The Healing Power of Sea Buckthorn

Sea buckthorn is a delicious basis for a jam or sauce. In addition, Sea Buckthorn has healing power and is used to prevent cardiovascular disease. Sea buckthorn fruits contain a lot of oil; they are called the olives of the north. This oil is a great way to protect the skin from dehydration. It also helps against sun rays and radioactive rays.
Botanical drawing of dune maple from 1796 / Source: Johann Georg Sturm (Painter: Jacob Sturm), Wikimedia Commons (Public domain)


Naming sea buckthorn

This plant is called in Latin Hippophae Rhamnoides. There are several explanations why that name is. Many names come from the Greek and the Greek word hippophaes is a Greek name for a stinging shrub. The sea buckthorn also has many spines. Another explanation is that 'hippos' means horse and 'phaeiton' shiny. Hippophae can be a combination of those two words; according to experts, the fur of a horse will shine better if it eats from the sea buckthorn fruit. There are even more explanations. For example, some have suggested that the second word in the name of "phaino" means light, because the sea buckthorn fruit would be good for the eyes of horses. In Dutch, the sea buckthorn has some striking folk names: dune berry, hawthorn, sea buckthorn, sand thorn and shit berry.
Sea buckthorn / Source: 4028mdk09, Wikimedia Commons (CC BY-SA-3.0)

Sea buckthorn in antiquity

Fossil pollen grains have been found that indicate that humans have used sea buckthorn for at least 10,000 years. Tibetan monks described in the 8th century for Christ sea buckthorn as a cure for colds, respiratory infections and as a care product that is good for the hiud. The monks described that it balances the mucous membranes. These medicinal effects are still among the most important medicinal effects of sea buckthorn. In ancient Greece people used a lot of sea buckthorn fruits to gain weight and they gave it to horses to give them a shiny coat. Horses also started to shine more from their eyes. In modern phytotherapy, sea buckthorn berry and oil is used against dry eyes, retinal degeneration and reduced vision in people.

Sea buckthorn from the Middle Ages to the present

In Western folk medicine it was long thought that sea buckthorn was poisonous. In traditional Chinese medicine, sea buckthorn was a stimulant and was given to give more energy. Sea buckthorn was used in Russia and Mongolia against skin diseases. Sea buckthorns were known at some point in the West as food for the poor. Johann Bauhun was a Swiss who first pointed to the contracting effect of sea buckthorn and therefore works well against diarrhea. Abraham Munting, professor of botany at the University of Groningen, wrote in 1696 that sea buckthorn defeated the thirst of fever and that it helps to expel tough mucus. Sea buckthorn was recommended in the 20th century for grippal disorders and colds. It was recommended to eat a handful of sour berries, and then the flu passed quickly again. Russian cosmonauts lubricated their skin with sea buckthorn oil to protect themselves against radiation. In Russia, the sea buckthorn has just as good a reputation as St John's wort with us.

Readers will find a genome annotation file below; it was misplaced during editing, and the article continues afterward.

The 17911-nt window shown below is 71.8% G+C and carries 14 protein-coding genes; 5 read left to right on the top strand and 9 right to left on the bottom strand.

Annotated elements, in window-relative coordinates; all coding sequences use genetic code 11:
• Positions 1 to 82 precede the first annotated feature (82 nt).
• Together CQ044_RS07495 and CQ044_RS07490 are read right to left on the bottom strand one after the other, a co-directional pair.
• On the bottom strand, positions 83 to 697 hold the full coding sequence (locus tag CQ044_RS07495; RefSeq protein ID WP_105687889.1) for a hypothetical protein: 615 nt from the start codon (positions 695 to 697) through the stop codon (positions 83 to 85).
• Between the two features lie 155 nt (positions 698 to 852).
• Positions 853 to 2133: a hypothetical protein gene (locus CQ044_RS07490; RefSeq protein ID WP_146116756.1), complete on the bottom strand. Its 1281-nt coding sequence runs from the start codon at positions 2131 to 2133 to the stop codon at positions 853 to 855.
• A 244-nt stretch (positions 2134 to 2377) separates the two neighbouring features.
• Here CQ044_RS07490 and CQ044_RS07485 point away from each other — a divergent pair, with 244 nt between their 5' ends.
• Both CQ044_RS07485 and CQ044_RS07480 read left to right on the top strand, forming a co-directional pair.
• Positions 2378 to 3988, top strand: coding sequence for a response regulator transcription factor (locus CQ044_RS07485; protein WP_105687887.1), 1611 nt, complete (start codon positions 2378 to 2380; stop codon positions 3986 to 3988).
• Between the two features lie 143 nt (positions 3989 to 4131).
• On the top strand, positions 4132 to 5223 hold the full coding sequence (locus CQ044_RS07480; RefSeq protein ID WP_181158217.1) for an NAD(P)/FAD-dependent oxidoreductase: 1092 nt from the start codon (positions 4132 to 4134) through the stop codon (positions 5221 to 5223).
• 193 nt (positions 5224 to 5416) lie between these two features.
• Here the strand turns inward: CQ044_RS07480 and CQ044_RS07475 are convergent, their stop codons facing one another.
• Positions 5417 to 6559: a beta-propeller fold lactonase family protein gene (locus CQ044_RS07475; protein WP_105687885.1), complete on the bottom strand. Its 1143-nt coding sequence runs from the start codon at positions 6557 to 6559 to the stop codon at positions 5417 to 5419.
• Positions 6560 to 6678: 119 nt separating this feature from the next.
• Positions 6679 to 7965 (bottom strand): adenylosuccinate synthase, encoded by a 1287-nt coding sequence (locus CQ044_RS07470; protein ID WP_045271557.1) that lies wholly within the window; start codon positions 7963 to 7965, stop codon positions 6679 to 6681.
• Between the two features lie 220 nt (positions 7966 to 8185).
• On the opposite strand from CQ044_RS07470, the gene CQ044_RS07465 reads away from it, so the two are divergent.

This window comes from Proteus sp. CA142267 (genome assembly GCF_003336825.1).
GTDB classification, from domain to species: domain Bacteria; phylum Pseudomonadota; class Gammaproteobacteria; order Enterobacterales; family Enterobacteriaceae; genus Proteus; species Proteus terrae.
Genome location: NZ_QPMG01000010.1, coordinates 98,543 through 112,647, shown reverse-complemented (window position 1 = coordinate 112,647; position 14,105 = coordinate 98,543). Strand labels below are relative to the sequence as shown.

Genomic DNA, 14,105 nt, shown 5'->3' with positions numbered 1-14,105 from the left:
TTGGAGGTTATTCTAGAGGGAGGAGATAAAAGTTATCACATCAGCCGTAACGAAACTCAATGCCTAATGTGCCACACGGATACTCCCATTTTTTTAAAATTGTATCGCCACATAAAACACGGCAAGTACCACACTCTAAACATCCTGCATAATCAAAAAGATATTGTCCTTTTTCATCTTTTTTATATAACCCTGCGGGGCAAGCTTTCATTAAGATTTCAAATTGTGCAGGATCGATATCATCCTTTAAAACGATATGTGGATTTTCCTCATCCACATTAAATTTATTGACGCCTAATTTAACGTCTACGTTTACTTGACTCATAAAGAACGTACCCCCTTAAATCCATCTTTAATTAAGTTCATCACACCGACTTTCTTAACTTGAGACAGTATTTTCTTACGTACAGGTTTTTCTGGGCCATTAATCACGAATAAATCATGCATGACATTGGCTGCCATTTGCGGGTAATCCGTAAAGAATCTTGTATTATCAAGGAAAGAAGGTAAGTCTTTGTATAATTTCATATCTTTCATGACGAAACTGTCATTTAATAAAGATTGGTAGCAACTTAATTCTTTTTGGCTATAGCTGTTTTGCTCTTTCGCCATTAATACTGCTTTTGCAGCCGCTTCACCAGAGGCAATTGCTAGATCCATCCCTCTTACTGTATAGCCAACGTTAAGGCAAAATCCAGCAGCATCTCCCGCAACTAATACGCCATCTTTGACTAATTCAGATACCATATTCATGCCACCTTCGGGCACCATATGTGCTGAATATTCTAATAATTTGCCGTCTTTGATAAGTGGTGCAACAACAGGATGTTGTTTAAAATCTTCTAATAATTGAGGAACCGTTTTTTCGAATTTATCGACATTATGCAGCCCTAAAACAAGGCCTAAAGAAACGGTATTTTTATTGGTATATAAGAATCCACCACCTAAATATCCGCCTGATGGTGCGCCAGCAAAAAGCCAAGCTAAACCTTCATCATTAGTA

Phytonutrients sea buckthorns

There is a lot of vitamin C in bilberry. If you eat the same weight as oranges, you will get 3 to 60 times as much vitamin C with sea buckthorns. The Asian varieties contain less vitamin C than the European ones. Other phytonutrients in sea buckthorns are: bioflavonoids such as quercetin, kaemferol and isorhamnetine, vitamin A, carotenoids, lycopene, vitamins B1, B2, B5, E, K folic acid or B11, which in some countries is called B9, choline, beta-carotene, carbohydrate glucose , fructose, rhamnose, sucrose and arabinose, various organic acids, tannins, pectin, fibers, betasitosterol, amino acids and the minerals calcium, potassium, iron, magnesium, zinc, cobalt and copper. Sea buckthorn oil contains mainly unsaturated omega-9, omega-7, omega-6 and omega-3 fatty acids.

Medicinal effect sea buckthorn oil, internal use

Sea buckthorn oil has both internal and external healing powers. Sea buckthorn oil contains the omega-7 fatty acid palmitileic acid which works very well for the skin. It is a nourishing oil that strengthens the skin. In addition, it regenerates and hydrates the skin and mucous membranes. Internal use is prescribed by phytotherapists for the following indications: